Florence Gaub

The Libyan revolution had all the ingredients of a success story: civic courage, far-reaching international support and widespread popular desire for political freedom, human rights and democracy. Yet it remains far from realising the peaceful transition to democracy many hoped would occur.


The aftermath of war and regime change

Libya’s new era formally began on 23 October 2011, when NTC Chairman Mustafa Abdul Jalil declared its liberation from the previous regime.

NATO ended Operation Unified Protector, an air and naval mission, a week later, and the NTC rejected the presence of any United Nations troops outright. Libya therefore embarked on a very difficult transition without major outside support.

The conditions often found in a post-conflict state and the fallout of regime change combined to create an extremely complex situation in the country. Regime change – whether by revolution, coup or conquest by another state – is usually accompanied by a certain degree of institutional breakdown, following changes in personnel.

Depending on the scale of such changes and pre-existing institutional resilience and memory, this results in loss of knowledge and expertise, and sometimes the disappearance of whole organisations. The provision of services, ranging from security to electricity and water, therefore slows or halts altogether.

In Libya, although most services continued to operate, or were interrupted only briefly, during the war and its immediate aftermath, they began to severely break down when staff failed to show up for work, fearing reprisals.

This dynamic particularly affected the police, whose stations were ransacked in acts of revenge. Even in its mildest form, the rupture in the management of a state caused by regime change always leads to a certain amount of structural, and even social, dislocation.

If war precedes regime change, a second dimension of complexity is added to an already intricate situation. While regime change primarily affects the upper echelon of government, conflict, particularly civil war, has an impact on society as a whole.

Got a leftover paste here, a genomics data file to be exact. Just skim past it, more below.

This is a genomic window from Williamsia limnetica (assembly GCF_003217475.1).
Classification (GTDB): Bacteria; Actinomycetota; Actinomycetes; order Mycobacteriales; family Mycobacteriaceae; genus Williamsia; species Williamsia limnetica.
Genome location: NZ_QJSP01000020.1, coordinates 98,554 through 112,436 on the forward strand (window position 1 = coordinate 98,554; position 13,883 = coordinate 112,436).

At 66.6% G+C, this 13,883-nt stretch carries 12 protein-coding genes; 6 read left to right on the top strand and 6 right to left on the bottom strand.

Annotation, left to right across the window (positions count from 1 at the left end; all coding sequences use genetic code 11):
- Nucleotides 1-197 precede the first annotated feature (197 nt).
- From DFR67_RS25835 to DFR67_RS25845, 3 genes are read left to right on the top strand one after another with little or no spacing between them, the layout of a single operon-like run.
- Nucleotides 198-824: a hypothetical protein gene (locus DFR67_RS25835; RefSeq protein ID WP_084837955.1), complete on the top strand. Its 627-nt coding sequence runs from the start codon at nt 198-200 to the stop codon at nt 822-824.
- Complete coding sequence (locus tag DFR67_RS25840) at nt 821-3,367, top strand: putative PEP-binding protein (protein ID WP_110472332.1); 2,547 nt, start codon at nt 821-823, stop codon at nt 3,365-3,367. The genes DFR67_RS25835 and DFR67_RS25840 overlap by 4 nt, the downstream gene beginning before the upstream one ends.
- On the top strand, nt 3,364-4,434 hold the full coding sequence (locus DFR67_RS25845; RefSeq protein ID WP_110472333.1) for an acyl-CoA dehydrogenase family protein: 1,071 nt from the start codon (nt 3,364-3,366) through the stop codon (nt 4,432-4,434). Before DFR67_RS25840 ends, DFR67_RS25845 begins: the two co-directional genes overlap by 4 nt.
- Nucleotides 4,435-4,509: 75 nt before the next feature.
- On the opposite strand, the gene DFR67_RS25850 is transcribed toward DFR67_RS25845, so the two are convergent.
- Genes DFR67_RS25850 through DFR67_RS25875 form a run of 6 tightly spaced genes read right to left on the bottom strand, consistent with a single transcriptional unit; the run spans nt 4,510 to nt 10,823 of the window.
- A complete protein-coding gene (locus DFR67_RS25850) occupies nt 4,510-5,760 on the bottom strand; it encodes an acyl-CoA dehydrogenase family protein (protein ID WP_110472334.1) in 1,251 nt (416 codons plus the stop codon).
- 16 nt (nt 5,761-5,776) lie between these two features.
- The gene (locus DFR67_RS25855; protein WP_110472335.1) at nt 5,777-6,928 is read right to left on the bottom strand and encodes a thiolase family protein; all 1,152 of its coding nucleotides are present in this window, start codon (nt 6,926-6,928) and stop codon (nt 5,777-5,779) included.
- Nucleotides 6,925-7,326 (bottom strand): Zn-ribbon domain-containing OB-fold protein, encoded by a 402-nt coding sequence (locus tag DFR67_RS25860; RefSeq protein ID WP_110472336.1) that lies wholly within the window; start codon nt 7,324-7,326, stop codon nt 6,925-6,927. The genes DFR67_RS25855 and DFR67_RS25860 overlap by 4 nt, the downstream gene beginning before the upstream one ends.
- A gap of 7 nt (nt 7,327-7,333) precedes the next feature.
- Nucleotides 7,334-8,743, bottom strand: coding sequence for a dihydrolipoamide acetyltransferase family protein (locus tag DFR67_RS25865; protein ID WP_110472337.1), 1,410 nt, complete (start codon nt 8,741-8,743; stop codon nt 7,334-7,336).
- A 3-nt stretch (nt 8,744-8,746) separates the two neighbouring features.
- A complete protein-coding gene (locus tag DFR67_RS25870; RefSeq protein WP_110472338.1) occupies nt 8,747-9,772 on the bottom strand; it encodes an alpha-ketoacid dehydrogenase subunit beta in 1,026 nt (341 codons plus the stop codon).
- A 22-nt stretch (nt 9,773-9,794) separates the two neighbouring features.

Not only do civil wars lead to extremely high levels of inter-communal violence and civilian casualties – in Libya’s conflict, 30,000 Libyans died, 50,000 were wounded and 4,000 are still missing, among a population of around six million – they also have a significant economic cost.

During civil conflicts, governments divert their resources to the military and many civilian activities are suspended or severely curtailed; Libya’s war is estimated to have cut its 2011 GDP by 60%.

Once a conflict is over, military spending usually remains above pre-war levels and continues to burden the national budget. Libya’s 2009 defence expenditure was $1.71 billion, whereas the country has spent $4.86bn in the two years since the conflict ended.

The way in which civil wars end also determines their aftermath: a negotiated settlement will often create an environment in which there is no victor and no vanquished, whereas a decisive military victory usually results in one side’s dominance of the country. Libya’s conflict ended in the latter way, as do 70% of all civil wars.

In scenarios of this kind, the already complex repercussions of regime change are exacerbated by post-conflict dynamics, such as the destruction of organisations and their associated expertise, and revenge policies which run counter to overall state efficiency.

Most importantly, countries in which a war has recently ended have a high chance of relapsing into conflict. Libya’s transition is therefore particularly difficult to manage. Its inefficient institutions and decision-making processes have long been incapable of carrying out certain tasks, but flawed decisions made since October 2011 are primarily responsible for adding an unnecessary third dimension of complexity.